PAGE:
Although in the end it was about the two presidential candidates, Plouffe said that Palin did indeed motivate the Republican campaign while also boosting activism for the Obama campaign.

“She ended up being our best fund raiser and motivator, as well,” Plouffe said. “When people were mad at her, they took it out on McCain.”

Schmidt said that two key events worked against the Palin nomination and the election in general, with the first being the Alaska governor's interview with CBS Evening News anchor Katie Couric aired Sept. 24-25, 2008, which he felt had a detrimental effect on her candidacy.

“The second thing was the collapse of the economy,” Schmidt said. “It started a momentum that we could not overcome.”

The future of the parties

While both Plouffe and Schmidt said they appreciate the contributions to the American political scene by their respective parties, neither has any immediate plans to join the opposing camp.

“I've occasionally voted for a few Democratic Party candidates,” Schmidt said, adding. “I'm a Republican, and these are tough times for the Republican Party. I feel that when the party is at its best, it has the right plan for the country.”

Schmidt said that to revive the party's fortunes, it has to recruit candidates to states outside the South who do not look like “an Alabama conservative.”

“When the campaign becomes a do or die affair based on winning one state, then you know you have to be more competitive,” Schmidt said. “The Republican Party will be back; it's just a question of how long it will take.”

The 'Facebook generation'

A key element in taking the White House was the involvement of what many call the “Facebook generation,” the millions of young people who served as donors and volunteers for the Obama campaign, Plouffe said.

“Many people thought that the younger voters would get excited about the Obama candidacy, but would not follow through,” Plouffe said. “Youth participation was very fundamental in our success, because we wanted to win the independent Republicans and the youth vote. During the Iowa caucus, there were as many people under 30 as over 30 taking part in the campaign. We spent a year in Iowa, and the young people who contributed were kids who really had to scrape to come up with a $25 contribution.”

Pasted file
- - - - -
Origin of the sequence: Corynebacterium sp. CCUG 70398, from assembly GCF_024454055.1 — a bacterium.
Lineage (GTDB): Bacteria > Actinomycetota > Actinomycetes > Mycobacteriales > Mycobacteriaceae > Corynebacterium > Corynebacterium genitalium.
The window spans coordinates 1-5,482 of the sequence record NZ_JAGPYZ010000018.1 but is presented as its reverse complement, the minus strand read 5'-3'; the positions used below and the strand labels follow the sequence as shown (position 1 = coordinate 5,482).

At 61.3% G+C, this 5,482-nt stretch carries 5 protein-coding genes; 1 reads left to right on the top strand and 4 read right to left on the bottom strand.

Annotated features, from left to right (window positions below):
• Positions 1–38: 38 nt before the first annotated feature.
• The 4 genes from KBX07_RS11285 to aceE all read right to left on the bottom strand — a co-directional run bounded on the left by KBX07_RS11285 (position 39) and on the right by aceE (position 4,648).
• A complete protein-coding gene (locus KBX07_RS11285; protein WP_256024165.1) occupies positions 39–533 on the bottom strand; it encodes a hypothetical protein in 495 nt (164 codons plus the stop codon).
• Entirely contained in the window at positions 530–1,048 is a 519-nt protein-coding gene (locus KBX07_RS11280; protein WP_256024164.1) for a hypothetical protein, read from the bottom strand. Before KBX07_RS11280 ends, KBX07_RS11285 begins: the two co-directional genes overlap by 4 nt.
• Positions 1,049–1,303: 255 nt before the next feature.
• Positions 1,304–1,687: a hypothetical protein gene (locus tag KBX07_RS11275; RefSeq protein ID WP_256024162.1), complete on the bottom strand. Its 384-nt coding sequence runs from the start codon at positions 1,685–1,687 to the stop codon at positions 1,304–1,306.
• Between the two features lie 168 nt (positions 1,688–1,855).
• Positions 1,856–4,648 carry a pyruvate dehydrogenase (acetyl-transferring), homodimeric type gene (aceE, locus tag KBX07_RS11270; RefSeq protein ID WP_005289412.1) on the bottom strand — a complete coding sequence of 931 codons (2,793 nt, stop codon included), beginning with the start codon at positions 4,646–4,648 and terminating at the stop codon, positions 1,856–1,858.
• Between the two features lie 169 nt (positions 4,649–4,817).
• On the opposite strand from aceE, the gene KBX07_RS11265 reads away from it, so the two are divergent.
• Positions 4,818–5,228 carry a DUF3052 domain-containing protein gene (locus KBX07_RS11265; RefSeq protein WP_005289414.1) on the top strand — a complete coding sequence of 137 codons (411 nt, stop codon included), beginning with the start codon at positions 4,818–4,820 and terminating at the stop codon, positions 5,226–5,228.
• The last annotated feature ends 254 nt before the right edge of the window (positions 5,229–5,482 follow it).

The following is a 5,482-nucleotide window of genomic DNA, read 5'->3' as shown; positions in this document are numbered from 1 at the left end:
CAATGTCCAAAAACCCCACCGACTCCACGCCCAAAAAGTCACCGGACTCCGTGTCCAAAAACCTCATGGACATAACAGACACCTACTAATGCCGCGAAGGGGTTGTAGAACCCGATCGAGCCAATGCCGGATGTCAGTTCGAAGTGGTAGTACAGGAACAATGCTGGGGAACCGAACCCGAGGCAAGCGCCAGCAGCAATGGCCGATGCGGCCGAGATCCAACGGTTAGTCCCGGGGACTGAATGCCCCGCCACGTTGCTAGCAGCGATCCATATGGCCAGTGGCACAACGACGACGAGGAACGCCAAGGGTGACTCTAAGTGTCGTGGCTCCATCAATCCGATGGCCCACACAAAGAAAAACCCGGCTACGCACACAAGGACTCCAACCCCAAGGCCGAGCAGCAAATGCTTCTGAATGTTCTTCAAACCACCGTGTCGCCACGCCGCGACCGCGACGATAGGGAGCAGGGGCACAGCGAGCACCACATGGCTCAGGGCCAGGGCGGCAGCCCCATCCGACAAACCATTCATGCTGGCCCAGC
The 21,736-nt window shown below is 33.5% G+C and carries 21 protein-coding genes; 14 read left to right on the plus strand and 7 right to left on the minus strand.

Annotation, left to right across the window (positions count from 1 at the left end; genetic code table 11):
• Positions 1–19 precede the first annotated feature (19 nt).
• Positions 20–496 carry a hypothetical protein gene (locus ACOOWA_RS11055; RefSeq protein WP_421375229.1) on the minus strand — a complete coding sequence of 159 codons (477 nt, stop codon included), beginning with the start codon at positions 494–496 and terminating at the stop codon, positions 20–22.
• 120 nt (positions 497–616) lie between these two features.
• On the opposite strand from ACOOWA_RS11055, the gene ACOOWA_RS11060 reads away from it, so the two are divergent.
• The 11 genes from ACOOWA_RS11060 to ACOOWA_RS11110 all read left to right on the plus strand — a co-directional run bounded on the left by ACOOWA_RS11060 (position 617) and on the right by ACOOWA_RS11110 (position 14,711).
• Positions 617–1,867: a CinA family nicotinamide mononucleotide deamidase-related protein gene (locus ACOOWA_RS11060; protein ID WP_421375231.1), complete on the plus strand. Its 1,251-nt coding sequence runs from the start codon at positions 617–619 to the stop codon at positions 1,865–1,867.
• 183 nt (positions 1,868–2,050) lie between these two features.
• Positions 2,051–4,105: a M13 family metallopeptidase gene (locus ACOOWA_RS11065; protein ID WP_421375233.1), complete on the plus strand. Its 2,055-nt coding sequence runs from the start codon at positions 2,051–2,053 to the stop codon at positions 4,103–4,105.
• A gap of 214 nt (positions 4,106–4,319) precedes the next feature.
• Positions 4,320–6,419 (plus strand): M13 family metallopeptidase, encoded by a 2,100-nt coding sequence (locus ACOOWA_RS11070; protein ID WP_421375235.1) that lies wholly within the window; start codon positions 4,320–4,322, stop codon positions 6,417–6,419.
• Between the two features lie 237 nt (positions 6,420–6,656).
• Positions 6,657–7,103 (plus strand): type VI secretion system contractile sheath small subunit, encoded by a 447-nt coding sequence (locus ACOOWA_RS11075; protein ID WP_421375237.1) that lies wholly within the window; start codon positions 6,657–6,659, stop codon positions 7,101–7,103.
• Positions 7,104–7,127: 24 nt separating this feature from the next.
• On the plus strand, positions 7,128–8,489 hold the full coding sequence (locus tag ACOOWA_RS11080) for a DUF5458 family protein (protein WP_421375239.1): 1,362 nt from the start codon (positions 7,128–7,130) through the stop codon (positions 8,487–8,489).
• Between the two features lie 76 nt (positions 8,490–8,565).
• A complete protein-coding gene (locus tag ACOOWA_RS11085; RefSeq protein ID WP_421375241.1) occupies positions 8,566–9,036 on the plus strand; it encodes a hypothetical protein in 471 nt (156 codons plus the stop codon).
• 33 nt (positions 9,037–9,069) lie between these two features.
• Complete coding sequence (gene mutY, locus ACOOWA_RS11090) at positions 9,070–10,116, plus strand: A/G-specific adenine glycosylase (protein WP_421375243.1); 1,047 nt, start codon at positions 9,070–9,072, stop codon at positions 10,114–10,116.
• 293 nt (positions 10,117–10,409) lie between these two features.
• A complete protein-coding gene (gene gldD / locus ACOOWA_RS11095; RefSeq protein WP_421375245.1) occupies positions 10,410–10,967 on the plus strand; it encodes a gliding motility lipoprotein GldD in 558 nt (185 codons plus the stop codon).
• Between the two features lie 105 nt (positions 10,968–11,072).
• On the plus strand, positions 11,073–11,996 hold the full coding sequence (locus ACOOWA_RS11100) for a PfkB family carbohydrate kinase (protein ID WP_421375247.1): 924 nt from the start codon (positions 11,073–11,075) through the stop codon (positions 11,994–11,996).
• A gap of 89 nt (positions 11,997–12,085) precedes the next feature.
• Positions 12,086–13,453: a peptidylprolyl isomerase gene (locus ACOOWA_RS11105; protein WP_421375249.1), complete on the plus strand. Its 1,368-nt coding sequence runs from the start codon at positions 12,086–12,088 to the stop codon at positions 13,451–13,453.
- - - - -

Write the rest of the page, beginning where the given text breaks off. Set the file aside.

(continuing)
Schmidt concurred that the Obama campaign took good advantage of the youth vote.

“Barack Obama is at a level of political ability that you will see once in a generation,” Schmidt said. “Some people also feel that Obama's victory represents the completion of the Bobby Kennedy campaign for president in 1968.”

The Obama campaign also made good use of technology coupled with the large influx of youthful volunteers in pursuing its objectives, Plouffe said.

“The technology was at the core of our campaign. We based our campaign on the young people and the way they used technology. It was a wonderful thing to see,” Plouffe said. “We could not have targeted North Carolina, Virginia and maybe Florida without the tremendous grassroots effort of the campaign.”

Getting involved

For young people, both men recommended getting involved in campaigns at the local level as the best way to both follow their political passions and determine the country's future.

“Both David and I spent years going around the country working as itinerant campaign workers,” Schmidt said. “This is an incredible and exciting thing to be part of. The thing is to do it to the best of your ability.”

Plouffe, who managed his first campaign at age 24, said, “The way you succeed is based on the relationship you have with the people you work for. I would dive right in.”

Article by Jerry Rhodes
Photos by Kathy F. Atkinson and Ambre Alexander

close
University of Delaware • Newark, DE 19716
publicaffairs@udel.edu • (302) 831-2792 • ©2012
University of Delaware • Newark, DE 19716 • USA • Phone: (302) 831-2792 • © 2013
Comments|Contact Us|Legal Notices